Someone is blowing up mobile phone towers and shooting phone users in mid-conversation.
This type of synopsis sounds like it could either be a really hokey piece-of-crap B movie, or just be crazy and original enough to make a very dramatic thriller. Imagine my surprise when finding out that when it comes to the British thriller Mobile the latter was true.
All around England mobile phone towers are blowing up and crumbling to the ground. Random people talking on their phones in public are getting their brains blown out by a mysterious gunman. This is the basis of Mobile, a British thriller told in the same vein as Vantage Point.
Over four episodes more and more of the story is unveiled as the story winds a tale of deception and intrigue. Each episode is about a different person who is just another piece of the puzzle. With only four episodes, each being fifty minutes, Mobile is very fast-paced and does a great job weaving all the intricate storylines.
The first episode, "The Engineer," is about a man has been diagnosed with a fatal illness, and is given only a few months to live. He blames his illness on the mobile phone company he worked for. Now he’s just looking to leave his family with something after he’s gone.
The second episode, "The Soldier," is about a man who has come home from the war in Iraq, before it really began, because his wife and child have been killed in a hit-and-run. Joining the police force, he vows to get even and find the man who killed his family.
The third episode is entitled "The Boss." A wealthy businessman, who just so happened to make his wealth in the mobile phone business, has just been muscled out of his own business by his sly business partner.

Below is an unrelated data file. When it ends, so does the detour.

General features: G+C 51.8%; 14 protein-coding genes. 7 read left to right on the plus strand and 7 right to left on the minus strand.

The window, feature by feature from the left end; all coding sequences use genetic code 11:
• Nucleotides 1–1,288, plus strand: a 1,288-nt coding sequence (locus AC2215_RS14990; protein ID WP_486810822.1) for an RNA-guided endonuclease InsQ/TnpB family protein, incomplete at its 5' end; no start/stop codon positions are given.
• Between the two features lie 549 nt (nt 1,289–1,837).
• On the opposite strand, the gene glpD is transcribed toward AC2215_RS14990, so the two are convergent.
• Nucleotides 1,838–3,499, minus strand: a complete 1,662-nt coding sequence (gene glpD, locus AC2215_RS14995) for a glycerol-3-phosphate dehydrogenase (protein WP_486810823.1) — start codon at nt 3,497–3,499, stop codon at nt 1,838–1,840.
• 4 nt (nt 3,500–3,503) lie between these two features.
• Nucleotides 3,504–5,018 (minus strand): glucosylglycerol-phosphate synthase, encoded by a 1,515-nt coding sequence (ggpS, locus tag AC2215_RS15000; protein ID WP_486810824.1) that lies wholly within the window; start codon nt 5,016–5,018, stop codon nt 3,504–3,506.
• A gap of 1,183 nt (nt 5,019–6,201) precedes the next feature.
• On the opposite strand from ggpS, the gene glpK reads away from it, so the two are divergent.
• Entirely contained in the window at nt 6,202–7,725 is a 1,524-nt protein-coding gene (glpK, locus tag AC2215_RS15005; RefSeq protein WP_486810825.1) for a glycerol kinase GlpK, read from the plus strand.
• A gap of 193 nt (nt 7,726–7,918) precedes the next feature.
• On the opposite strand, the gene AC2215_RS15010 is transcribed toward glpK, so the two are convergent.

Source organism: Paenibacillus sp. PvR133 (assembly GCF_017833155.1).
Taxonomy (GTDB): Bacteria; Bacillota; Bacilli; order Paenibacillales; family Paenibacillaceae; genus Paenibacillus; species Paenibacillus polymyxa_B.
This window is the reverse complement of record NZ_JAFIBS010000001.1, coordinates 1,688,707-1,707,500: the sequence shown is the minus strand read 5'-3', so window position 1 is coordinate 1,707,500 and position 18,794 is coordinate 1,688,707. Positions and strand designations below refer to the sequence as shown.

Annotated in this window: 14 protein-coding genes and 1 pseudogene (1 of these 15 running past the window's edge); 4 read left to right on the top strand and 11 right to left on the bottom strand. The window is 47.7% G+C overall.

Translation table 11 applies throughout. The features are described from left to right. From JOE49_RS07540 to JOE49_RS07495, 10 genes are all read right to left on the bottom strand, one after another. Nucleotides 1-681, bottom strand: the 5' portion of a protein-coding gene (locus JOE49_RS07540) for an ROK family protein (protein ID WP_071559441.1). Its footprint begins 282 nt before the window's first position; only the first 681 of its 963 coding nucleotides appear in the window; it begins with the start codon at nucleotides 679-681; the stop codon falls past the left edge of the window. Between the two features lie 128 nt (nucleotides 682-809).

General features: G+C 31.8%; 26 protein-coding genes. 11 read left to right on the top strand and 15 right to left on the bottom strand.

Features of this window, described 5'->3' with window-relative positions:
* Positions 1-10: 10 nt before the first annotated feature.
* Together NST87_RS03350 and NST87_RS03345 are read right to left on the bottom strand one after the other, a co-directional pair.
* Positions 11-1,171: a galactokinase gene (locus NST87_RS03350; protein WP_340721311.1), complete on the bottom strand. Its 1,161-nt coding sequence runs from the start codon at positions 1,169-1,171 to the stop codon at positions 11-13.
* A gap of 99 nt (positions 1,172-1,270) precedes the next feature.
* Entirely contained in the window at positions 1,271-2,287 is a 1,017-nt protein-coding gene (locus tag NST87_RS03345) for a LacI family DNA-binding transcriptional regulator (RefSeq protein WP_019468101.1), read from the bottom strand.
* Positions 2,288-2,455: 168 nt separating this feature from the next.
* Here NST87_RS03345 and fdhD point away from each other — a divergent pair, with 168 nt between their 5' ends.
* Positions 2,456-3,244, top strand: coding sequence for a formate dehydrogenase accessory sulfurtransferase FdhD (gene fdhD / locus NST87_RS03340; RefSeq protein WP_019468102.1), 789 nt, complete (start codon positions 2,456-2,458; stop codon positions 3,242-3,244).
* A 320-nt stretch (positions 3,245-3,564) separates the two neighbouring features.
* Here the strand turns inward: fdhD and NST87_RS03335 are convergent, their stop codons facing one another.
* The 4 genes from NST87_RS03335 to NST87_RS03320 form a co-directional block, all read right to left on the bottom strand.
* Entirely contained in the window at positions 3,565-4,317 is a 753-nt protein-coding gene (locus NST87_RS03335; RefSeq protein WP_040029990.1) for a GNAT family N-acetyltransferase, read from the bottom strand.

The last episode is called "The Showdown," and it lives up to its name. It’s a fantastic episode tying everything together.
I’m sorry about the brief explanations of each episode, but that’s the nature of the show. If I were to reveal anything else it would be giving away crucial plot details, which are more fun to find out while watching.
The characters in Mobile are rich and vibrant. Each has varied back stories and motives that drive them. You care about every character here, even the side ones. The story about the soldier and his grandfather is heartbreaking, and comes to full fruition in the very end scene. The entire time Mobile has been building towards that scene.
Revenge is a main theme in Mobile. What are you willing to risk to get back at the person who wronged you? How far will you go? How far is too far? And when all is said and done, is what you did worth the price you paid?
Mobile is set up like a mini-series for television. There are four episodes, two on each of the discs. There are no bonus features, which was a bit disappointing, as I would’ve liked to see how they filmed it and how they kept everything together and coherent with all the branched out storylines that come together in the end.
The DVDs are both packed in their own regular sized snap cases, which are housed in a cardboard box, with some nice box art that really reflects what happens in the movie.
Each episode is about 50 minutes long, making the approximate running time around 200 minutes.
My wife had a hard time understanding the thick English accents, but having lived in England, I was more adept at knowing what they were saying. The accents here are very thick, and a lot of slang is used. This is proper British television, so it’s a lot harder to understand than British shows made for an American audience. But that shouldn’t keep you from seeing it.
This is one of the best thrillers I’ve seen in a long time. This is what Vantage Point wishes it could have been. The reason why Mobile uses the different viewpoint technique better than Vantage Point did is because it leaves more stuff to the imagination. In Vantage Point you saw almost the same thing over and over, which became exhausting. Mobile shows different view points of different people, doing different things up until their paths cross. It shows how each of them got to where they are right now, why they made the choices that they did, and what effects those decisions had on them.